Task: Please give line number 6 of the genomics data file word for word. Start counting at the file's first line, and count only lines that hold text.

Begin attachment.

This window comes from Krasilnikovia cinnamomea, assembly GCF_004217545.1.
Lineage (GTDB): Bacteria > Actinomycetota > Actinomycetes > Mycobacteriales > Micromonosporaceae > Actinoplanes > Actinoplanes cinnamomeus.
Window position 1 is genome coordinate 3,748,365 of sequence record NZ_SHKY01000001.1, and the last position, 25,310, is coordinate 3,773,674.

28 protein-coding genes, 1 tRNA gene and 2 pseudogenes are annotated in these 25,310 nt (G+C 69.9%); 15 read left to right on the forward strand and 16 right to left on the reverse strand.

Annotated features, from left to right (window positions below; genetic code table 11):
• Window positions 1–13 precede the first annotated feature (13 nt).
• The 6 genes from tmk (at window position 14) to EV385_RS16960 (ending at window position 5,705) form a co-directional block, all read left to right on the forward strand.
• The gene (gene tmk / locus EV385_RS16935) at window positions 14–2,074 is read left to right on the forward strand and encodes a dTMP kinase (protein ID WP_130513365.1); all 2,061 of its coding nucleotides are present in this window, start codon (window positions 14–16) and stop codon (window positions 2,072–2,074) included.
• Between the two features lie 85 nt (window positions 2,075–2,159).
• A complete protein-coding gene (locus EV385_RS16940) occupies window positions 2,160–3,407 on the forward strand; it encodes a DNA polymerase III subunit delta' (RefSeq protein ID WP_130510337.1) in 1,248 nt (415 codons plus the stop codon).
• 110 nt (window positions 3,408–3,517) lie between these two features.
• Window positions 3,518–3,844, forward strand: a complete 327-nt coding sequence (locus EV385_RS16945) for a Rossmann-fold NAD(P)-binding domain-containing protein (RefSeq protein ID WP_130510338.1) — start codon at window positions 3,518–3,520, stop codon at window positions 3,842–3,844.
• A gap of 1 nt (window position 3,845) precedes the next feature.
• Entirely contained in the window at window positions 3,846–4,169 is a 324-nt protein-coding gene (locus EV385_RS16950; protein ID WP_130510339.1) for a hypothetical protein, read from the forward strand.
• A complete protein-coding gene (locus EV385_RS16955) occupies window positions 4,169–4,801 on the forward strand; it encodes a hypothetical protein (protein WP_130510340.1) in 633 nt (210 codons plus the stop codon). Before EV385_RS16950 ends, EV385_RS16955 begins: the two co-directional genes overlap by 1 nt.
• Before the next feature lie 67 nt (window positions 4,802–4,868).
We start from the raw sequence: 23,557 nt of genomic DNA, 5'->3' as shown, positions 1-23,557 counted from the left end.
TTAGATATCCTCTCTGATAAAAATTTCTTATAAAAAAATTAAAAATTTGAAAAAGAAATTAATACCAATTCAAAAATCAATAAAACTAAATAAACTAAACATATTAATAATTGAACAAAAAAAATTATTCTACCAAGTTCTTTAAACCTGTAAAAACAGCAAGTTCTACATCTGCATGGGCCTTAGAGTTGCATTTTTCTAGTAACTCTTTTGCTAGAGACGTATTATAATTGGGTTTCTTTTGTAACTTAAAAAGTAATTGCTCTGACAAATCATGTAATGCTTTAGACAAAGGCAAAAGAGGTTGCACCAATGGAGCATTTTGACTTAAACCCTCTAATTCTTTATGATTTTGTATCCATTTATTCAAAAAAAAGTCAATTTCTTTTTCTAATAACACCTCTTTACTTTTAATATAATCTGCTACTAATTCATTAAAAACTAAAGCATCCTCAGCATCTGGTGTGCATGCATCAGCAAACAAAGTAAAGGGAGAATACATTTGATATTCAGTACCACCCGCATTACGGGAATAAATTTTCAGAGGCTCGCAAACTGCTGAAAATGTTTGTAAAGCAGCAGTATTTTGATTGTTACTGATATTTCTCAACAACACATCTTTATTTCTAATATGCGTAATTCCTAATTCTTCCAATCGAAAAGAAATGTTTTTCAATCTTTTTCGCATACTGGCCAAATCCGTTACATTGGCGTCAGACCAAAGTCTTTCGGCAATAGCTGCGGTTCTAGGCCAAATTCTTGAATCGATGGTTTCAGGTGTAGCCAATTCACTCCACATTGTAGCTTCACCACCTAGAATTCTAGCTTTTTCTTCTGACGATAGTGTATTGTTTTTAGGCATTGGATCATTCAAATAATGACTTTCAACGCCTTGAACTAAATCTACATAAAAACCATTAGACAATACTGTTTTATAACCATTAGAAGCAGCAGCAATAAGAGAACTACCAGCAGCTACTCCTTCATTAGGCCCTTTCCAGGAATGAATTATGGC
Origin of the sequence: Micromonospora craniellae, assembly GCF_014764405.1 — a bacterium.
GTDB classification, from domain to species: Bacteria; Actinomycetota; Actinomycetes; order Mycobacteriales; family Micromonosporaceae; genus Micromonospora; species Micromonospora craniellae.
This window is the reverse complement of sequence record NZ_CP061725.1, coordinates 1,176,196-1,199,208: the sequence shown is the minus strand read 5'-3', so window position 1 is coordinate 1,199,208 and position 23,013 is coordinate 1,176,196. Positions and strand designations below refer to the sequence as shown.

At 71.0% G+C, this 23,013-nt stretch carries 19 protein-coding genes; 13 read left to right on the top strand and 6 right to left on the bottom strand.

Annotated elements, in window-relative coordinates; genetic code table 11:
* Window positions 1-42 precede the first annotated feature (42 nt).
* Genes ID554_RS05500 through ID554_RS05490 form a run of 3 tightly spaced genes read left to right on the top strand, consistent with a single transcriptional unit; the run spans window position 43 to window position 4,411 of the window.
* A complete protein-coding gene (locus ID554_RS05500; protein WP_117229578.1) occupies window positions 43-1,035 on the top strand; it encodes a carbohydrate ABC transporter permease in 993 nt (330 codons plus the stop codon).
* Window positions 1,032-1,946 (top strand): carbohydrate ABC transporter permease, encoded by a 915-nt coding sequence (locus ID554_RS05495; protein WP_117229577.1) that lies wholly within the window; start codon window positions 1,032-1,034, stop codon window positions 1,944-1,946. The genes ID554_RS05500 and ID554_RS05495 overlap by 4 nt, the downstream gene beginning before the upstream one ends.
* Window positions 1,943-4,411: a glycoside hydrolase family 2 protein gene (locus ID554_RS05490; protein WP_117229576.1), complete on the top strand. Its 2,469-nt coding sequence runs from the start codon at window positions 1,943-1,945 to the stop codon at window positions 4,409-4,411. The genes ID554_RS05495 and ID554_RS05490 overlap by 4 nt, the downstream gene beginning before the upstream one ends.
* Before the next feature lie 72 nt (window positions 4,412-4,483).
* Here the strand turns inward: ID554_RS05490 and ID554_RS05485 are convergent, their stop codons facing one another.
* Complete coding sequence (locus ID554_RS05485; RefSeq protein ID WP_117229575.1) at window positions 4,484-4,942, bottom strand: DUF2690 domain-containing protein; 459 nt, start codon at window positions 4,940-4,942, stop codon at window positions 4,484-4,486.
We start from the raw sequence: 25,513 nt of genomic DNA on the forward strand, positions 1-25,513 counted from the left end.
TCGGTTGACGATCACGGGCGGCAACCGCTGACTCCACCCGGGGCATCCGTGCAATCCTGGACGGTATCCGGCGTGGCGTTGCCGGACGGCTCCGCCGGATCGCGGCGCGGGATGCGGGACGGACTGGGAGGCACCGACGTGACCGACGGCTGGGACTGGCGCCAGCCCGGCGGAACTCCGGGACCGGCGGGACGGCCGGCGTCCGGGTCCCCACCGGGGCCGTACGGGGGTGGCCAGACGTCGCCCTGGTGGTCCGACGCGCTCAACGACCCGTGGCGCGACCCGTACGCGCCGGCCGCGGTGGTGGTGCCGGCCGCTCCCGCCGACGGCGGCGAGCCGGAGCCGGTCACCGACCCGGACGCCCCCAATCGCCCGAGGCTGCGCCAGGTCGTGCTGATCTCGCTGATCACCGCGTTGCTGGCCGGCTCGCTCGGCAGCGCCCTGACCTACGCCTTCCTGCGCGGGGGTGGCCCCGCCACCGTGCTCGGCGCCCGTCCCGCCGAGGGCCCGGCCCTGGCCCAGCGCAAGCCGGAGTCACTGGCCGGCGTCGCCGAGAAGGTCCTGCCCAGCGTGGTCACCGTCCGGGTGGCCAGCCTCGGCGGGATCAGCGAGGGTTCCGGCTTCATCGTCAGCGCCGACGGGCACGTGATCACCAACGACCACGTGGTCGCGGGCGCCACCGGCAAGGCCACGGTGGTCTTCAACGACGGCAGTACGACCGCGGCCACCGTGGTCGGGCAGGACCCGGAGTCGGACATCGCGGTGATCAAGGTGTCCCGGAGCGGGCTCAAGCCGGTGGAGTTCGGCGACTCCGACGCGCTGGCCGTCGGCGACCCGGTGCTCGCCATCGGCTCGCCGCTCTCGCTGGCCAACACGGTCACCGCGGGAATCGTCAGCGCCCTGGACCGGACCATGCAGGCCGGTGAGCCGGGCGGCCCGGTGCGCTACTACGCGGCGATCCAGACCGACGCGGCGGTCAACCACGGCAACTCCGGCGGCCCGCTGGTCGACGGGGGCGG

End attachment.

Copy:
• Window positions 1–13 precede the first annotated feature (13 nt).